21 comments:

Doug Taron said...

We used to have a rope swing at one of the gravel ponds that adjoins the Fen. It suffered a similar fate. I feel your pain.

TenMile said...

Virtual thrills are still allowed ... for now.

Kansas Attorny General is running TV advertisements for all parents to learn the ratings and only buy those programs rated safe for your kids - by the State appointed judgment boards.

Good thought on your part though.

lisa said...

Unfortunately things are going to get worse rather than better. Its like land owners haveing 4 wheelers and snow mobilers going across our property with no permission and getting hurt then they sue us!! We have to have posted signs up and sometimes that doesn't even work with the law!!

kevin said...

What's the difference between running over a skunk and running over a lawyer?

You don't back up to run over the skunk again to just make sure.

Miz S said...

Don't even get me started on this topic. Let's just say I agree with you.

Pablo said...

My guess is that this was on private land and the landowner has probably removed dozens of ropes over the years. He or she finally solved the problem I'd say.

I agree about the personal responsibility point. I'd also guess that most of the people who'd used that swing over the years were fortified with liquid courage from a can or bottle. That's certainly the case for most rope swings I've seen on Ozarks streams (which are spring fed and cold year round).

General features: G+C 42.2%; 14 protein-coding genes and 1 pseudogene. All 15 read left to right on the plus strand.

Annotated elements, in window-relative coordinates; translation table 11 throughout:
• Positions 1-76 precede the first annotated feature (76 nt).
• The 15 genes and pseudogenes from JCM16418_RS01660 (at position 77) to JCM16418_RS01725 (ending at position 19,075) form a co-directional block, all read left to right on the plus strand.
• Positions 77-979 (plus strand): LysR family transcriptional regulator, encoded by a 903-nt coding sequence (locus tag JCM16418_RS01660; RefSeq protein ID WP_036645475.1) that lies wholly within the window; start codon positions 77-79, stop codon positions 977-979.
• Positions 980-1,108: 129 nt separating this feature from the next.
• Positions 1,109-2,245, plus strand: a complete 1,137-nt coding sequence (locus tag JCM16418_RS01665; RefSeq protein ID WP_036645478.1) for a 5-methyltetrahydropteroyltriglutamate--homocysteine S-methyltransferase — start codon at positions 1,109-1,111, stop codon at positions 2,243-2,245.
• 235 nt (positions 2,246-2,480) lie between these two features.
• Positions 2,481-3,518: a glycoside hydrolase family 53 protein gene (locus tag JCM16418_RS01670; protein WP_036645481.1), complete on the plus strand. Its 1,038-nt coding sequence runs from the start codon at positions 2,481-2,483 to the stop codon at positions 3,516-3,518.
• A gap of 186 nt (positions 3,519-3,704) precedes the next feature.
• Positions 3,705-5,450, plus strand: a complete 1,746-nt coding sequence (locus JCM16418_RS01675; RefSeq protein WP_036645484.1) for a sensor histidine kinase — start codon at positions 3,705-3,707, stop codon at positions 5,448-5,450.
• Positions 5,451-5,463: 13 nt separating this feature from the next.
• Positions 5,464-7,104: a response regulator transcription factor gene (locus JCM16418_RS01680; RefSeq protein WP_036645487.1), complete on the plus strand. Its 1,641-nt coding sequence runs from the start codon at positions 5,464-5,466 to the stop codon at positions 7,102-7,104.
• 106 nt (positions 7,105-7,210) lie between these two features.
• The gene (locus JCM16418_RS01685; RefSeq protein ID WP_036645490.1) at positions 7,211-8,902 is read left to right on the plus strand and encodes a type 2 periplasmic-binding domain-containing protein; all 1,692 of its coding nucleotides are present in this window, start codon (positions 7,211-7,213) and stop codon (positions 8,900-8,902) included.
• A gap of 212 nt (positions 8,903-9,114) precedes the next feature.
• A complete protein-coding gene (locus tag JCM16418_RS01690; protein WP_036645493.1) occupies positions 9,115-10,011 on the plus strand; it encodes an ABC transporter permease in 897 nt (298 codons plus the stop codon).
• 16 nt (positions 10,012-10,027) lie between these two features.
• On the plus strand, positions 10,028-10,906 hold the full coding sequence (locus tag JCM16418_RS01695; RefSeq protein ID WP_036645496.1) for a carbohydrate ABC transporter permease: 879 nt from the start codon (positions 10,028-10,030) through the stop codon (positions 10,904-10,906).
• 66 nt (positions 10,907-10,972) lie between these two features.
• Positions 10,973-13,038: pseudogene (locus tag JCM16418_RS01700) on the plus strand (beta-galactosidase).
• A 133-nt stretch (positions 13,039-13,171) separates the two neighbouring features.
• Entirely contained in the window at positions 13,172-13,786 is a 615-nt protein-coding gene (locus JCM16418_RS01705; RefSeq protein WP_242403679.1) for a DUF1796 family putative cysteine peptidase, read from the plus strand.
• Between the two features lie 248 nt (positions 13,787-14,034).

A woman I know was pregnant and was in a traffic accident in her 8th month. She wasn't hurt, and her car was barely damaged, but she sued for injuries, payment for the delivery bills a month later, and disability while she was out of work (though she was still collecting a paycheck). That was robbery in my view. But maybe karma has caught up with her. She was recently in another accident, only this time it was her fault. I told her I hoped the people in the other car didn't use it as an opportunity to sue her blind.

fishy said...

FC,
My take on this post is how blessed you and the kids were to have the experience before the fall. Indeed, if they just cut the rope, well then another rope could have taken up the position. Cut the limb the rope was attached to? I reckon that depends on if the height above ground prevented easy access. A shame.